A new record in jargon-hurling and language-torturing was reached last week when the writer of an Ad Age article entitled "How to Develop the Right Communications Strategy for a Conversation Economy" managed to use the word "conversation," or some derivative of it, 31 times in a brief article.
As impressive as this accomplishment is, however, you really can't judge this achievement by the numbers. You have to behold the content.
Within the article, we learn the following awesomely awesome things about "the conversation."
So let me get this straight. The "conversation" is the means by which we market a product, the product itself, and according to the title of the piece, the basis of the economy."...you're no longer marketing products or services -- you're marketing conversations."
"Meaningful conversations is...?" IS? What fricking language are that?"...meaningful conversations is the big challenge of marketing today."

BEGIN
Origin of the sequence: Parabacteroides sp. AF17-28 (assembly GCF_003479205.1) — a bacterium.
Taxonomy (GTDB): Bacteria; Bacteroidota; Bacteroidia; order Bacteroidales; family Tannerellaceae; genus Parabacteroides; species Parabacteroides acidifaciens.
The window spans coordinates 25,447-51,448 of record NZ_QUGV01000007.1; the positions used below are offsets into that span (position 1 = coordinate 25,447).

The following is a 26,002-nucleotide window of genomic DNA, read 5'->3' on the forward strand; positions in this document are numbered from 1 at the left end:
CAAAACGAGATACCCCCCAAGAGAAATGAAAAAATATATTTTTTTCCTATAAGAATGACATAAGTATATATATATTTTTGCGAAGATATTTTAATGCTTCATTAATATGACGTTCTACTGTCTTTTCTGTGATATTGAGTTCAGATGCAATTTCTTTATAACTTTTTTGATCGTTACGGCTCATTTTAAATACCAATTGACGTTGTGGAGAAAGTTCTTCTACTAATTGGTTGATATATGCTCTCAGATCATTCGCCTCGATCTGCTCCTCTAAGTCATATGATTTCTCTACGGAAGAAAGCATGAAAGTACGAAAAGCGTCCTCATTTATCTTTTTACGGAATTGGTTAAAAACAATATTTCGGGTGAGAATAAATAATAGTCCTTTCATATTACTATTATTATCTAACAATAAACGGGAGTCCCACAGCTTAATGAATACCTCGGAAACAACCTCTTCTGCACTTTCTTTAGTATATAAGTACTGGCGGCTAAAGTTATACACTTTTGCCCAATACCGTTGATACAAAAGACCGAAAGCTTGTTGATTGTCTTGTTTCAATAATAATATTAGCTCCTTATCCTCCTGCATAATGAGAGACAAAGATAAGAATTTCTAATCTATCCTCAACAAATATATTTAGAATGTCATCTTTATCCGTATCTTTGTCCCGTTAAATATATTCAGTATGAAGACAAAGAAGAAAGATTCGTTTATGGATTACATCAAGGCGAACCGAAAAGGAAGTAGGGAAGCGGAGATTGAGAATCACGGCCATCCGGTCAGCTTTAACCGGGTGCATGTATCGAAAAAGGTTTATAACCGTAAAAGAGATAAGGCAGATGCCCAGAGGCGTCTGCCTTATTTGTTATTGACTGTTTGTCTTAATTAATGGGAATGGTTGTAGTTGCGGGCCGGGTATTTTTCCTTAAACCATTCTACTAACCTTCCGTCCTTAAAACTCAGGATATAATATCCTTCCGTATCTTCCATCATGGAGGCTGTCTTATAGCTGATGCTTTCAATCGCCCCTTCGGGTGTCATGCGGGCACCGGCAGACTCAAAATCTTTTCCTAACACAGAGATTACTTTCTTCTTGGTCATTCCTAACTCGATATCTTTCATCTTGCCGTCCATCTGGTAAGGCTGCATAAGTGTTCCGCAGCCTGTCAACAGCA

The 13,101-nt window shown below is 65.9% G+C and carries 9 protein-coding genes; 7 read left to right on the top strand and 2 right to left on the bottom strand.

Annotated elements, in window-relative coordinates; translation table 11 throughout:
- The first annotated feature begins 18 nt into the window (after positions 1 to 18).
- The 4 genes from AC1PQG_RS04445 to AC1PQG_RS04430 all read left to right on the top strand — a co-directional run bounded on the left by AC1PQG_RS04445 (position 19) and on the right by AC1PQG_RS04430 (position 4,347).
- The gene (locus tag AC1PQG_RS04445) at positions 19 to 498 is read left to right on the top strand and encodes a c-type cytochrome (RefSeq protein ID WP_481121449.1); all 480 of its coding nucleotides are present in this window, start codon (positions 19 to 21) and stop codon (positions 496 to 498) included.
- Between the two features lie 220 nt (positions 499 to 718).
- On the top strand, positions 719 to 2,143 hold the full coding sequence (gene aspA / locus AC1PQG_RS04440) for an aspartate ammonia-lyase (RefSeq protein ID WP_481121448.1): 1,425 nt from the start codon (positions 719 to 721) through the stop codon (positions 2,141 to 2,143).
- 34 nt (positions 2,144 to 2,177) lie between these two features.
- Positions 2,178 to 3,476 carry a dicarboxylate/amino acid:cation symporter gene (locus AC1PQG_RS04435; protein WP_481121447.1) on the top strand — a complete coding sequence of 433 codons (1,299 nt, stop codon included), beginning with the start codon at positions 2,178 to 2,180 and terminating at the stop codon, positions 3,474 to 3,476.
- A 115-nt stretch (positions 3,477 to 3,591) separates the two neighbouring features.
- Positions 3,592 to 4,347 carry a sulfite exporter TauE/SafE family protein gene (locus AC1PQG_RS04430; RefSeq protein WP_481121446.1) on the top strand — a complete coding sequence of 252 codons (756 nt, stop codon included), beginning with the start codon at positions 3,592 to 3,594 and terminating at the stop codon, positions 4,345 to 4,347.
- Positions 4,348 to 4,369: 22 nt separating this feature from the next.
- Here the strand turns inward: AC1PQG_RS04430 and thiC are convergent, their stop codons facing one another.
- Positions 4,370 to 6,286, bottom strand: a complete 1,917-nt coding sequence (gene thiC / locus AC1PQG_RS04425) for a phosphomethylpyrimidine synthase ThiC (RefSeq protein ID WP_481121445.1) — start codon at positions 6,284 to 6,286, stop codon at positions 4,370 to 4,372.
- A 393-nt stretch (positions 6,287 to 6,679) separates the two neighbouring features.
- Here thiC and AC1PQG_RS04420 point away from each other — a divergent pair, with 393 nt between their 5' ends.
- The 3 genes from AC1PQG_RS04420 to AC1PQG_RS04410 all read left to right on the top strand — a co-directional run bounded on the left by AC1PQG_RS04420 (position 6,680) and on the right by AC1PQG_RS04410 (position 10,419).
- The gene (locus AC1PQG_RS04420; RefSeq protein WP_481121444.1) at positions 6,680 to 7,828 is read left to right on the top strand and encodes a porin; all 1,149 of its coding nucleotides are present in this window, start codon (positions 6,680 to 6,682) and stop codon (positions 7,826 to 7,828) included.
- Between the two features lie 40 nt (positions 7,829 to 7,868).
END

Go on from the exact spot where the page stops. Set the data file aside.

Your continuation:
"A multimedia mix framed to spark conversations requires a compelling message concept that can work across a multimedia platform."Fabulous sentence. A true mini-cornucopia of cliches and buzzwords. Nice use of the double "multimedia." You don't often find it twice in one sentence. But the best part is the "compelling message concept." I would like to suggest, however, that it could have been made even more jargon-forward if it had been "compelling messag-ing concept." See what I mean? Using the gratuitous gerundive form is always a nice way to take a tautology and make it sound like it means something -- a must for today's busy marketing professional.
"Conversation is mankind's natural search engine."What can I say? This would make a perfect title slide in the marketing hokum hall-of-fame Powerpoint presentation.
"Content themed to your target's daily passions, routines or rituals are great for habituating conversations.""Content...are great...?" ARE? ARE? ARE? Is you fricking kidding me?
If This Isn't Depressing Enough...
...read the congratulatory comments that follow the article. If this doesn't convince you that the whole profession of marketing is becoming one big poisonous feedback loop of nonsense and double-talk, I don't know what will.